Salma Hayek: Latin Punch

Salma Hayek's transition from soap star in Mexico to movie star in America did not happen overnight, but she has sure been successful.

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Latin American audiences who hung on Salma Hayek's every tantrum in "Teresa," Mexico's most popular soap opera, were taken aback when the actress upped and bolted from the series four years ago. Guided by big-screen dreams and burning ambition, Hayek made tracks for LA without a job or any knowledge of the English language.

"Everybody thought it was crazy and stupid and ridiculous," she explains. "Nobody leaves when you're doing so good, but I believe in instinct."

Instinct's important, yes, and so is having director pals like Robert Rodriguez and Quentin Taranttno. Three of her new films are directed by Rodriguez: Desperado, the El Mariachi sequel starring Antonio Banderas (she plays his love interest); Four Rooms, the movie that's directed by four different filmmakers (she's in Rodriguez's segment); and From Dusk 'Til Dawn, which is directed by Rodriguez but written by Tarantino. (She vehemently swears that there's no romantic link with either of the auteurs.) On top of that, Hayek is mixing big-studio puff (Cindy Crawford's Fair Game) with hyper-arty fare (Mexico's Callejon de Los Milagros). "It's fun to come to America and do action projects, but I always want to go back to Mexico and make art films," says Hayek. What does she get from Mexican indies that she doesn't get in the U.S.? "Mexican independent film-makers treat issues deeper, you have more time, it's a different process. But they don't give you a trailer."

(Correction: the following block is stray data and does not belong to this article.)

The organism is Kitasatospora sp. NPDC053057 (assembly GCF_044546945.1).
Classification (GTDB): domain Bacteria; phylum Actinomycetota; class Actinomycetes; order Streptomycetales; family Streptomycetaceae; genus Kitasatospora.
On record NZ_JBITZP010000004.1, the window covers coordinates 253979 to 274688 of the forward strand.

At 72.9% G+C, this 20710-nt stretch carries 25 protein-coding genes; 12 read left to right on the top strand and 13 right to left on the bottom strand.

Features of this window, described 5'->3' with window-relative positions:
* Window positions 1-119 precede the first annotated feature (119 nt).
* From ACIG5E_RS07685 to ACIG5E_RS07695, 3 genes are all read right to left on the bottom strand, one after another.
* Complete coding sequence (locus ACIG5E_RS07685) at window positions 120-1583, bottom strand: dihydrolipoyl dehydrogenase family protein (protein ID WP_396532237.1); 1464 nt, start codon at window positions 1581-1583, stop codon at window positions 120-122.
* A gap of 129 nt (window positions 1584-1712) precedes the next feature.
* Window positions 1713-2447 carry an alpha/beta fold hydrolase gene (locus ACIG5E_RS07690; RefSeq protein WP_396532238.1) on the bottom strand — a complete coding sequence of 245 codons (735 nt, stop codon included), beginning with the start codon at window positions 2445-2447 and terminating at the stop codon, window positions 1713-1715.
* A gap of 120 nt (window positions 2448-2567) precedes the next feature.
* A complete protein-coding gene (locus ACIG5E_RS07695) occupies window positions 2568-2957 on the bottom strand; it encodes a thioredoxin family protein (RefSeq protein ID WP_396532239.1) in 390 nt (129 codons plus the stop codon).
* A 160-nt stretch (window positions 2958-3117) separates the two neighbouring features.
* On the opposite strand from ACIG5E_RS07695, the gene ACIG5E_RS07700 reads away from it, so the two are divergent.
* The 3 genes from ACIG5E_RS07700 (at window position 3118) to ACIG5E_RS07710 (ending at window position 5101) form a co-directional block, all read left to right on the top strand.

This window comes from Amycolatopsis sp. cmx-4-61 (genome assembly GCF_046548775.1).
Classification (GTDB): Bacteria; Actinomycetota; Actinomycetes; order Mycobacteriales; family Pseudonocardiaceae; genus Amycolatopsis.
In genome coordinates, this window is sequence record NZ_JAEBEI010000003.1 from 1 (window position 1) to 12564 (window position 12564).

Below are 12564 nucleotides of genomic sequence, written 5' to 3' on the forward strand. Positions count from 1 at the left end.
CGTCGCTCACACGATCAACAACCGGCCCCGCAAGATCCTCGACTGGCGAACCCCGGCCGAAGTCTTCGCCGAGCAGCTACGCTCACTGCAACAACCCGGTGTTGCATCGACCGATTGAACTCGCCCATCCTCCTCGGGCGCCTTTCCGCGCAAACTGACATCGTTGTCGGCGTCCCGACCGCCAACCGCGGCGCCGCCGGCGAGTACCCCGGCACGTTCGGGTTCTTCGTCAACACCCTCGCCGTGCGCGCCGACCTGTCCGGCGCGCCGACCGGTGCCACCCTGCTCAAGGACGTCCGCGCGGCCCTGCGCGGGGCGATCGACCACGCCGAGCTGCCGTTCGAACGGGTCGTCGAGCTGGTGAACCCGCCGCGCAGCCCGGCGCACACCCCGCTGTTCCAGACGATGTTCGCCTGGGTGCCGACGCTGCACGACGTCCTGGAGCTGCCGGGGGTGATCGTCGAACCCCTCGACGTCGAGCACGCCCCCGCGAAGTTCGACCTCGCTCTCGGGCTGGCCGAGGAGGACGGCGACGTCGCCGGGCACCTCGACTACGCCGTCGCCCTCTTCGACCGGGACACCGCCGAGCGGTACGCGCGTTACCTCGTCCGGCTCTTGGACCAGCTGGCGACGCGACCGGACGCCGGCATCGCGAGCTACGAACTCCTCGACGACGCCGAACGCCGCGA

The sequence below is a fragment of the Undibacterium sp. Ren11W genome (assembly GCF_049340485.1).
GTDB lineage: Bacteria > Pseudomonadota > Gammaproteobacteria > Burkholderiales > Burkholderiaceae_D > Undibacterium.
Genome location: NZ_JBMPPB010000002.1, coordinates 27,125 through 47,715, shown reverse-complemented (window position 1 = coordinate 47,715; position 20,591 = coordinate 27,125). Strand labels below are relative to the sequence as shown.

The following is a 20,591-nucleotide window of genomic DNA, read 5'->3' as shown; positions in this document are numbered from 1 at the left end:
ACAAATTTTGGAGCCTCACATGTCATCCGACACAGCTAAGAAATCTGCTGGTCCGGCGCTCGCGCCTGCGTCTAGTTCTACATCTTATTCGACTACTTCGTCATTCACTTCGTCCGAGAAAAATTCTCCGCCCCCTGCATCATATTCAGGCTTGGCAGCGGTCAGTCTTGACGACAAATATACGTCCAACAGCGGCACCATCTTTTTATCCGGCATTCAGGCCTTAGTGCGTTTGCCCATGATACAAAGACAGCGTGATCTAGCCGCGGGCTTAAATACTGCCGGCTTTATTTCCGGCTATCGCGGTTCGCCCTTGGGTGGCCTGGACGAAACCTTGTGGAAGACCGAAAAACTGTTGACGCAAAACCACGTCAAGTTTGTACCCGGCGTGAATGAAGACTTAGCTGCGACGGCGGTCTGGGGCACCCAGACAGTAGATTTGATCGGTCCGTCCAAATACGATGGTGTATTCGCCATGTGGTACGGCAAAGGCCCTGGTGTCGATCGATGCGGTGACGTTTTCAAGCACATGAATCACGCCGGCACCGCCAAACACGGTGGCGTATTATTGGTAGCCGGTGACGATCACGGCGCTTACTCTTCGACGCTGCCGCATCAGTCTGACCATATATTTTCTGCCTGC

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Jonathan Bernstein



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